Robert van Heumen Composer Improvisor Laptop-Instrumentalist Sound-Designer
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February 28, 2008 - February 2008 Archives


Tokyo / third workshop day

Everyone is still hacking along during this third workshop day. Making their own circuitboards using simple circuits with photocells to generate squarewaves, controlling the pitch. And still hacking their toys, from machine guns to radios, Pokemon dolls and toyparrots (tiny live sampling machine).

In the meantime Taku has done an evening course with them, building their own sensorinterface. Some students worked until as late as 2AM last night, after a party they organized at the workshop space.

Nic started the day with some more theory on analog processing, and in a couple of minutes Frank will demo a way to use all this with JunXion and LiSa to control live sampling.

STEIM in Tokyo - Circuit board

STEIM in Tokyo - Circuit board

STEIM in Tokyo

STEIM in Tokyo

STEIM in Tokyo


February 27, 2008 - February 2008 Archives


Tokyo / second workshop day

So today it's hardware hacking with Nic Collins.

After hooking up a speaker to a 9 volt battery, they are now all emerged in their battery-operated radios. Opening them up, making connections that god never thought of, and the space is beautifully engulfed in a vibrant buzz of crackles. Since communication through the english language is not working that well, Nic choose to work by example: in silence showing everyone how to make and break connections. That's what makes the buzzing room even more interesting: there's little talking...

Speaker making:

Radio hacking:

Radio hacking (2):

STEIM in Tokyo - Speaker making

STEIM in Tokyo - Radio hacking


February 26, 2008 - February 2008 Archives


Tokyo / arrival & first workshop day

So I'm trying to force myself to write everyday about out activities with STEIM in Tokyo. Still pretty jetlagged, so my writing might not be so fluent...

With Frank Baldé, Taku Mizuta Lippit, Nic Collins and myself went to Tokyo for a STEIM tour. More details of the tour in the events section of west28.nl, and the news section of steim.org.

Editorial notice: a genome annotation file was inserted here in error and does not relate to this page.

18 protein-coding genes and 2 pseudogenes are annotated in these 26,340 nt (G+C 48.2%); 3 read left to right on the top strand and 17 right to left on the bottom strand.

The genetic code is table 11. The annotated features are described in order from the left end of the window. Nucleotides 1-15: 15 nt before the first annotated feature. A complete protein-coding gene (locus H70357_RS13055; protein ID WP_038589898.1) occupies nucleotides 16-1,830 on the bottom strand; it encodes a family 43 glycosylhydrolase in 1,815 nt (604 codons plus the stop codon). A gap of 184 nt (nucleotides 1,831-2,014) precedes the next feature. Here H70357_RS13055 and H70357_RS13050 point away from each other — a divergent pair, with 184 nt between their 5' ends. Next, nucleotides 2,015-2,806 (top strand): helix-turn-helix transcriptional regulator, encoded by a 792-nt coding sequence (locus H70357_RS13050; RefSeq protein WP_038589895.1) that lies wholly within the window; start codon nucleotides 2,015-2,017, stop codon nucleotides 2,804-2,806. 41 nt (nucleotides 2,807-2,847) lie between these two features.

Yesterday we arrived in Tokyo, a first time for me. We stayed in Akihabara, the mekka for electronic components and gadgetry. It was quite overwhelming - endless streets of small shops stuffed with tiny toys, usb gadgets, computer stuff, games, games, games. It is very obvious that in Japan it is accepted to play computer- and consolegames. Unlike the Netherlands it is not something that you're only supposed to do when you're under 20.

Everything is arranged extremely well, by our hostess Ayako Fukunga, of the Naya collective. Also Tomomo Adachi should be thanked for all his efforts in helping us realizing this visit.

Today we moved to Hachioji Seminar House, located to the west of Tokyo, 1.30h drive by train & taxi. Here is where we'll do the workshops, and stay too. The seminar house is very much in the country, with hills and trees and such. Nice facilities (including heated toiletseat ;)) and friendly people (like all people in Japan I've met so far). We started in the cafetaria right after our arrival, for a lunch. Then a presentation by Taku on 'Interfacing the physical and the digital', followed by Frank demonstrating junXion with the Wii and talking about data mapping. After dinner (in the same cafetaria - nothing else around) I did my talk about 'Designing digital instruments'. As with Frank's talk, mine was also translated by Taku and our friendly workshop organizer Kboto-san. The participants didn't understand the english language wlll enough without that. This was quite a challenge, since the flow of your presentation is completely lost - it requires a different approach from the informal lectures we usually do. But according to Taku, who was able to read the students better, we did a good job in making them enthousiastic about our work.